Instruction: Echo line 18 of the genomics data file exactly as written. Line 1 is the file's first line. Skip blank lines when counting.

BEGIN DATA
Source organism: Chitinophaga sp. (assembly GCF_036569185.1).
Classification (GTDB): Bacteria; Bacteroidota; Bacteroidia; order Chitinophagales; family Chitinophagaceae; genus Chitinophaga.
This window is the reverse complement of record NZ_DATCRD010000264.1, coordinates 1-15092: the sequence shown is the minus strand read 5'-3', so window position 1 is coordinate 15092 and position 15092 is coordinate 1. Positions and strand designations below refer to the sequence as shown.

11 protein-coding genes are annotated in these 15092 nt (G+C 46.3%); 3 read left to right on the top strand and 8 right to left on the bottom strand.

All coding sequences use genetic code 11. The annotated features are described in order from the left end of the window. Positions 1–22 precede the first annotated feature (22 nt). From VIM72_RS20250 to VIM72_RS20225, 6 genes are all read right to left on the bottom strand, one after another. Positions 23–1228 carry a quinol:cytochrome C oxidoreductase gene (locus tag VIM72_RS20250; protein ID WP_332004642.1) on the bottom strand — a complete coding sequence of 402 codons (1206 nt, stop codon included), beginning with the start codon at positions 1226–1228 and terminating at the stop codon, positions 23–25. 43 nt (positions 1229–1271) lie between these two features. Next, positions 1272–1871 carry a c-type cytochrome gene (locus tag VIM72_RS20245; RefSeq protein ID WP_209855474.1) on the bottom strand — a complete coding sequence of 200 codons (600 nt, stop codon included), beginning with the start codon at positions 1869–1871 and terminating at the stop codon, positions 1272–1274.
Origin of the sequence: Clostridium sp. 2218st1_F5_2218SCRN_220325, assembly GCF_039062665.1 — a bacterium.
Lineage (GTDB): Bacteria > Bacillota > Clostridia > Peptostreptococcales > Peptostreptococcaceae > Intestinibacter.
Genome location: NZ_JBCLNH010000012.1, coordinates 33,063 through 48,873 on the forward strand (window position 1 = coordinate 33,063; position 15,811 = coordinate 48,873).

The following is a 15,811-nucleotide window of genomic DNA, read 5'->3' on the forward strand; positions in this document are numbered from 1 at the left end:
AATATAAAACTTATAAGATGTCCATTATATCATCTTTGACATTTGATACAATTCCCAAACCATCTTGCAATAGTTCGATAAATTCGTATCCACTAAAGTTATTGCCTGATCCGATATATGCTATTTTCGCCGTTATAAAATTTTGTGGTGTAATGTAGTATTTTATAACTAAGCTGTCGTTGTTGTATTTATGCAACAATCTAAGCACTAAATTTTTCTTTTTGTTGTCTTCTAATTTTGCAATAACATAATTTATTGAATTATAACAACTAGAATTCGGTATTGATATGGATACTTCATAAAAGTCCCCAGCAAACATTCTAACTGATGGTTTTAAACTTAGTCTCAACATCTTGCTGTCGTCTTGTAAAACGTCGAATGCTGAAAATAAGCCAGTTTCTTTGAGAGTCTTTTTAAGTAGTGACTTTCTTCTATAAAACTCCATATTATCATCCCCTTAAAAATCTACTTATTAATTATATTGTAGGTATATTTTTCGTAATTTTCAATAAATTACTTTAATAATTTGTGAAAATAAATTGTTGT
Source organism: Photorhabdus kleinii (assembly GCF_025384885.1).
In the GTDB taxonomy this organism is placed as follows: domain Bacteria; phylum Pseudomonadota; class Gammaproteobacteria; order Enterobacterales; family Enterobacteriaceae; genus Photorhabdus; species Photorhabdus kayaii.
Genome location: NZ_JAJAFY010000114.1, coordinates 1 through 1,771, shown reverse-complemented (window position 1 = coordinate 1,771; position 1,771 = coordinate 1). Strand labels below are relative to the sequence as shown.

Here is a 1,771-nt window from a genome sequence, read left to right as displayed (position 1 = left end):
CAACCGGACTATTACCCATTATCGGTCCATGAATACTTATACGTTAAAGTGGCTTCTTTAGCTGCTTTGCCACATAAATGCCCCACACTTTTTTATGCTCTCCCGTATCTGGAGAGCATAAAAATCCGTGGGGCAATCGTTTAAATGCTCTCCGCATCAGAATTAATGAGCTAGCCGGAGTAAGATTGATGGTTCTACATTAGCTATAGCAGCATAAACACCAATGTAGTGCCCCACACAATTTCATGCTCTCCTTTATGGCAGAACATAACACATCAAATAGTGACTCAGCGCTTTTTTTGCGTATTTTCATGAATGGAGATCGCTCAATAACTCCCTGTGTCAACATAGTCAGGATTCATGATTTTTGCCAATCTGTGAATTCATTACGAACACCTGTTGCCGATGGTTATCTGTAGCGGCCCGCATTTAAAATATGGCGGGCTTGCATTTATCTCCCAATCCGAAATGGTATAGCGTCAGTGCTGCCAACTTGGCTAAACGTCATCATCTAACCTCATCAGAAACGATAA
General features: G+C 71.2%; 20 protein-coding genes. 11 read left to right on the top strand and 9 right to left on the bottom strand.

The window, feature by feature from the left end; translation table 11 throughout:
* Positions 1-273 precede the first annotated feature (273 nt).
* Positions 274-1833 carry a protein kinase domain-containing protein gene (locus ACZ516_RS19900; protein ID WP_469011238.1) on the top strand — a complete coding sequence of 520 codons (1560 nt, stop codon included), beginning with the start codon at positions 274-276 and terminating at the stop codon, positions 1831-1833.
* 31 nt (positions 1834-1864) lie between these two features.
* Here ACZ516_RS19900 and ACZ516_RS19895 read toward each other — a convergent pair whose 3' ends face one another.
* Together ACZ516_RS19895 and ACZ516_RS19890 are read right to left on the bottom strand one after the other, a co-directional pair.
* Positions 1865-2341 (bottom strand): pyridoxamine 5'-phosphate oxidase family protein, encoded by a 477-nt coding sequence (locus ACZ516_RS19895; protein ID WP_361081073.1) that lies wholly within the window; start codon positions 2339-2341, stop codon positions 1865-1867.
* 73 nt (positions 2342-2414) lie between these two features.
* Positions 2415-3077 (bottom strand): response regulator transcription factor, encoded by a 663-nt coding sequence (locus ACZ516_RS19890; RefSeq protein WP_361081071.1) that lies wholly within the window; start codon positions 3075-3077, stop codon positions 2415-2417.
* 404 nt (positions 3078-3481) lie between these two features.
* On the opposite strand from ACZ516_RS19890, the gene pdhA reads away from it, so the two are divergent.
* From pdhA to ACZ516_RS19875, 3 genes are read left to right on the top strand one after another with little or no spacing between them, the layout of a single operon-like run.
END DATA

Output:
* Positions 1-273 precede the first annotated feature (273 nt).